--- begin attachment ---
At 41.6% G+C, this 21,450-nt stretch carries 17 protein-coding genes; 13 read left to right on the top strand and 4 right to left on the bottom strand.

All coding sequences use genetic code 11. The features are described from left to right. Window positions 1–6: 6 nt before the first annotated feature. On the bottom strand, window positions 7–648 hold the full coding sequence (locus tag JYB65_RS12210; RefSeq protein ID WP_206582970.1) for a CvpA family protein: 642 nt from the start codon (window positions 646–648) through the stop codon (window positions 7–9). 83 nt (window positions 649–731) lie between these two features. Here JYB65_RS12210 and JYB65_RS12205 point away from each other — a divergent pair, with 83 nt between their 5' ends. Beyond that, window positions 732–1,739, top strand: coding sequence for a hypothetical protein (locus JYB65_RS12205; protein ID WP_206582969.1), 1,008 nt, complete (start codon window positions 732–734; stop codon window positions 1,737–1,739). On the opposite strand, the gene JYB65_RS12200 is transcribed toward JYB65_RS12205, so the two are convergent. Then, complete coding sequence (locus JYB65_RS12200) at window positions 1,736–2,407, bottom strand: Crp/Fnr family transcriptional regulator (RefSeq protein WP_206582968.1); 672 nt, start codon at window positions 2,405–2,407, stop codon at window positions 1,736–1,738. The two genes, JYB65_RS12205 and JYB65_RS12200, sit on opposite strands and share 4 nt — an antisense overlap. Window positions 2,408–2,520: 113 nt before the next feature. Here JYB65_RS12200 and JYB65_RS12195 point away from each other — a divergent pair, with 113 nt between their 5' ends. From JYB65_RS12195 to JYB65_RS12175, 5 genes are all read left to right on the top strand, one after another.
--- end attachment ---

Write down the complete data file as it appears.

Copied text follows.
At 41.6% G+C, this 21,450-nt stretch carries 17 protein-coding genes; 13 read left to right on the top strand and 4 right to left on the bottom strand.

All coding sequences use genetic code 11. The features are described from left to right. Window positions 1–6: 6 nt before the first annotated feature. On the bottom strand, window positions 7–648 hold the full coding sequence (locus tag JYB65_RS12210; RefSeq protein ID WP_206582970.1) for a CvpA family protein: 642 nt from the start codon (window positions 646–648) through the stop codon (window positions 7–9). 83 nt (window positions 649–731) lie between these two features. Here JYB65_RS12210 and JYB65_RS12205 point away from each other — a divergent pair, with 83 nt between their 5' ends. Beyond that, window positions 732–1,739, top strand: coding sequence for a hypothetical protein (locus JYB65_RS12205; protein ID WP_206582969.1), 1,008 nt, complete (start codon window positions 732–734; stop codon window positions 1,737–1,739). On the opposite strand, the gene JYB65_RS12200 is transcribed toward JYB65_RS12205, so the two are convergent. Then, complete coding sequence (locus JYB65_RS12200) at window positions 1,736–2,407, bottom strand: Crp/Fnr family transcriptional regulator (RefSeq protein WP_206582968.1); 672 nt, start codon at window positions 2,405–2,407, stop codon at window positions 1,736–1,738. The two genes, JYB65_RS12205 and JYB65_RS12200, sit on opposite strands and share 4 nt — an antisense overlap. Window positions 2,408–2,520: 113 nt before the next feature. Here JYB65_RS12200 and JYB65_RS12195 point away from each other — a divergent pair, with 113 nt between their 5' ends. From JYB65_RS12195 to JYB65_RS12175, 5 genes are all read left to right on the top strand, one after another.